In the field of sweat monitoring, many sensors have been piloted with one or two subjects over limited periods of time, but there is a need for prolonged, large-scale studies to establish reliable physiological correlations that account for diverse subjects, activities, and environments. Chemical sensors provide the concentration of analytes of interest, including sodium, potassium, and glucose, while sweat rate sensors provide standalone information on nerve function and hydration. Monitoring both of these in parallel will enable the decoding of concentrations of analytes that are modulated by sweat rate. We have developed a robust, wearable, continuous-time sweat sensing system including both flow rate sensor and chemical sensor channels. First, a microfluidic sweat rate sensor quantifies the flow rate of sweat without interference from variations in its ionicity using two fingered electrodes extending along the length of the channel. This measurement can be performed with a commercial benchtop LCR meter or a custom, wearable system. Using state-of-the-art integrated circuit components and Bluetooth Low Energy (BLE) for wireless communication with an Android app, the custom electronics are compact (<8cm2), low cost (<$40), and low power (<6mA). Additionally, the electronics system contains amperometry and potentiometry channels for continuous monitoring of sweat analytes. The described system is integrated into two form factors: (1) a reusable, wristwatch-like collection device to take up sweat from a well-defined area of skin, without leakage and with minimal lag from dead volume, and perform accurate, timely sweat rate measurement and (2) a small fingertip-mounted microfluidic device. Finally, the fluidic pattern ensures that sweat rate can be measured accurately for prolonged on-body wear over the range of secretion rates for the target application. Fabrication is done via roll-to-roll (R2R) processes, which are key for production at high throughputs and volumes. This includes R2R printing of ordered layers of conductive and insulating inks to define flow rate and chemical sensing electrodes, combined with R2R laser cutting to pattern microfluidic layers and spacers. Rigid gaskets can also be produced at scale through injection molding, and all components then rapidly assembled with adhesive tapes. Overall, we present a wearable, fully-integrated, continuous-time system for diverse sweat sensing applications.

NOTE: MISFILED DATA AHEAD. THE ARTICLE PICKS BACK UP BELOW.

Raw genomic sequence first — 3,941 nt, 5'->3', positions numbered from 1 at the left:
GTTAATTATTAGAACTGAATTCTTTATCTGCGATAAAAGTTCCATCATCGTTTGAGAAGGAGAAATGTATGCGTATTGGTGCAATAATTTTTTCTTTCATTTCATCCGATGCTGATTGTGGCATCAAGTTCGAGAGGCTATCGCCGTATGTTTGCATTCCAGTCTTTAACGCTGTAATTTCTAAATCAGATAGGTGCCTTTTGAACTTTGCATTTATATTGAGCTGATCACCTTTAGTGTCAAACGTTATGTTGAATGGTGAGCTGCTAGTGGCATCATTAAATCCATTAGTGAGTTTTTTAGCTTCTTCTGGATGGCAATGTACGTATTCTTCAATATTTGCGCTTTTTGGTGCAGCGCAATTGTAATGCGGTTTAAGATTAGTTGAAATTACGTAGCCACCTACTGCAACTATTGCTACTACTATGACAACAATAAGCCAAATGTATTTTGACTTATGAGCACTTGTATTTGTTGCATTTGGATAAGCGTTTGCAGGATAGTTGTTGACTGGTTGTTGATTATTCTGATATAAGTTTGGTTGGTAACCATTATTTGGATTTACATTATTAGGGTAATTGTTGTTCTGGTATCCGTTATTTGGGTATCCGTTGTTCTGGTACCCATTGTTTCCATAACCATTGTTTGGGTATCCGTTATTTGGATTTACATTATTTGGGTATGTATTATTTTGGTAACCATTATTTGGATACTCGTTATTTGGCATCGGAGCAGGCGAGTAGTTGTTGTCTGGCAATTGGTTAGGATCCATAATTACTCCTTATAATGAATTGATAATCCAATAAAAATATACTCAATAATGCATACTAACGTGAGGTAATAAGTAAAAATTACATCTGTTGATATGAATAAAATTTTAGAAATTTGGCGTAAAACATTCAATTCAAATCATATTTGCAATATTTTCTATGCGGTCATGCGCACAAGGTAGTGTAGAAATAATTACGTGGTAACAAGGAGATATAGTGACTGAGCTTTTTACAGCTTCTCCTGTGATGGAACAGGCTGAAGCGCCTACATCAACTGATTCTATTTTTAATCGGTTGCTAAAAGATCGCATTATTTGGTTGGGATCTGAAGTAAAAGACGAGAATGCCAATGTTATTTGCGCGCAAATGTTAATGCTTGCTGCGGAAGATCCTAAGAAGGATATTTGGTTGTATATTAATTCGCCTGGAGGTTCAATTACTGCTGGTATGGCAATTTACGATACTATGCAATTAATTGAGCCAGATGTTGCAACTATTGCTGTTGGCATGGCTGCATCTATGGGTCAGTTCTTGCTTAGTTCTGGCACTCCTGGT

Project currently funded by: Federal
Project temporarily suspended as of 08/01/2023